Fogg Library comment stirs residents

By Jack Encarnacao
The Patriot Ledger
Posted Oct 17, 2007 @ 04:08 AM

WEYMOUTH — Reckless. Preposterous. Unacceptable.

These are some of the terms town officials are using to describe an urban design company’s suggestion to include office space in a revamped Fogg Library in South Weymouth, a beloved historic building.

The suggestion was made by David O’Connor, senior landscape architect at The Cecil Group, at an Oct. 4 meeting at the Old South Union Church in Columbian Square. The town hired the Boston-based Cecil Group to come up with ways to improve the square’s attractiveness.

“It was a ridiculous statement at a public meeting,” said Town Councilor Michael Smart, one of two councilors who represent South Weymouth. “Where would this person even get the idea that we’re going to take this hundred-year-old building and lease it or sell to someone?”

Mayor David Madden said there is no way the Fogg Library can or will incorporate office space.

“There is absolutely no basis for that,” he said. “I have consistently stated that the Fogg Library will be part of the library system. I think those who are making those claims are perpetuating unfounded fears.”

The library has been closed since 2005 because of moisture problems. It was built in 1897 and is on the National Register of Historic Places. Planned repairs are expected to be completed by the middle of next year.

O’Connor said he was surprised at the response to his suggestion that the building could, in addition to its library use, benefit from leasing space for offices, possibly from neighboring South Shore Hospital.

“We were looking for opportunities to energize the square, looking for things that would add life to the square,” O’Connor said. “I wasn’t aware of the overall controversy of the hospital using the library. We were surprised.”

O’Connor and Madden said there have been discussions but nothing has been decided.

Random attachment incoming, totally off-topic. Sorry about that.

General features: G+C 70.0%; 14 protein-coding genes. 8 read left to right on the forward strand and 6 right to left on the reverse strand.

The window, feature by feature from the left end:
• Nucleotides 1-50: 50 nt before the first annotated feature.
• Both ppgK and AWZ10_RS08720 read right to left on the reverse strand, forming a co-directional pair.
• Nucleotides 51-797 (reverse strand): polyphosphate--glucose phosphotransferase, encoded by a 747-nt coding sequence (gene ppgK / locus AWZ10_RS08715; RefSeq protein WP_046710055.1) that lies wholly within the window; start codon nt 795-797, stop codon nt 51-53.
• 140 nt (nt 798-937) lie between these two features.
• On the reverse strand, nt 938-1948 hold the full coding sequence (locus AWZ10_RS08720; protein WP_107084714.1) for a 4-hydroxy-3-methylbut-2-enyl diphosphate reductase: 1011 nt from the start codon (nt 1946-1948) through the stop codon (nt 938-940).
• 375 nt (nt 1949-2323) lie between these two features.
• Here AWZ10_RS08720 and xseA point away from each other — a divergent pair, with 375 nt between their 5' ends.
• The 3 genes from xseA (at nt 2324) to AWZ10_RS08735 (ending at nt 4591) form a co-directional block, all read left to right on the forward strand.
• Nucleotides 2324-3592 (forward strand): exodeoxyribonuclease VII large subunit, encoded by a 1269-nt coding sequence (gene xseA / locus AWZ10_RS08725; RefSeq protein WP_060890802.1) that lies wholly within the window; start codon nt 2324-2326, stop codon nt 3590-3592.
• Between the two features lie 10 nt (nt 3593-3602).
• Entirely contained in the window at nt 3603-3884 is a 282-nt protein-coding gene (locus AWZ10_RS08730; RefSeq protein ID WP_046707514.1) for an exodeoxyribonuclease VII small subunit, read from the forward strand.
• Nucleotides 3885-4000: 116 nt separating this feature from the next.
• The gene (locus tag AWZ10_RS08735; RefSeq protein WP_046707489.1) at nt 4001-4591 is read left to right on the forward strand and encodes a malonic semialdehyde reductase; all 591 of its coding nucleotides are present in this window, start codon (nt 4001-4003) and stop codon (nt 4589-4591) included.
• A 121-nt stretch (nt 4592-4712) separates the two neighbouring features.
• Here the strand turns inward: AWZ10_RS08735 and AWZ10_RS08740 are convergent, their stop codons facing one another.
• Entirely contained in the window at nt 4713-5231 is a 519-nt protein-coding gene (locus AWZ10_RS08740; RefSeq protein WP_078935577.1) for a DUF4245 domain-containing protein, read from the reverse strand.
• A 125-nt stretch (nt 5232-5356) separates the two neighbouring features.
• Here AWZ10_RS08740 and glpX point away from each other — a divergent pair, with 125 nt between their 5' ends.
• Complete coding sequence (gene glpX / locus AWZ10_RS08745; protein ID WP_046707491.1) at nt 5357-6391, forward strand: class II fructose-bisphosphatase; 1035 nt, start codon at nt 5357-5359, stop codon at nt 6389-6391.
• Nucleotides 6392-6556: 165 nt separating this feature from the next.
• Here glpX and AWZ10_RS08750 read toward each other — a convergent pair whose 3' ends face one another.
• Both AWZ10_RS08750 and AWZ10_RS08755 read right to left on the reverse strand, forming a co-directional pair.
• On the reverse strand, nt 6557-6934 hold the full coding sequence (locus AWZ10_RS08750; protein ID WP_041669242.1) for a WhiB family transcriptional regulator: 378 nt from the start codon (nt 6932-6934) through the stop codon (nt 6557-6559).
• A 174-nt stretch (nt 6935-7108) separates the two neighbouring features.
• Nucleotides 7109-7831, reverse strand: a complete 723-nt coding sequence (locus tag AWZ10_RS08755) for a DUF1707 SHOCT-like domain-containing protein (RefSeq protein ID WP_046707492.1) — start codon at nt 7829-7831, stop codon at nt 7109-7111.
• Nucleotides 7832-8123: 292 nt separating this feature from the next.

“We’ve looked at how to maximize the use of the space,” Madden said. “Do you make it more of a reading room, or a place where people can come in and have coffee while they’re perusing the magazines? You can’t have a library there and have office space. There is no space in there for office space.”

The feasibility of the idea has not stopped the neighborhood and officials from voicing fierce opposition to any change in the use of the Fogg Library. Town councilors spoke against the idea at a meeting Monday night.

Pleasant Street resident Mary Sue Ryan said the consensus among residents is clear.

“That building certainly should be kept in the hands of the town and should never in any way be privatized,” she said. “That is a very historic building. The town has guarded that.”

The town will spend $380,000 in community preservation money to repair the exterior of the building to prevent water from seeping in.

The town is currently seeking bids on the work and plans to hire a company this month to do it. The work is expected to be completed in June.

Madden said it will be up to Weymouth’s next mayor to decide when the library is ready to reopen. Sue Kay and Colin McPherson are vying to succeed Madden. The election will be held Nov. 6.

Jack Encarnacao may be reached at .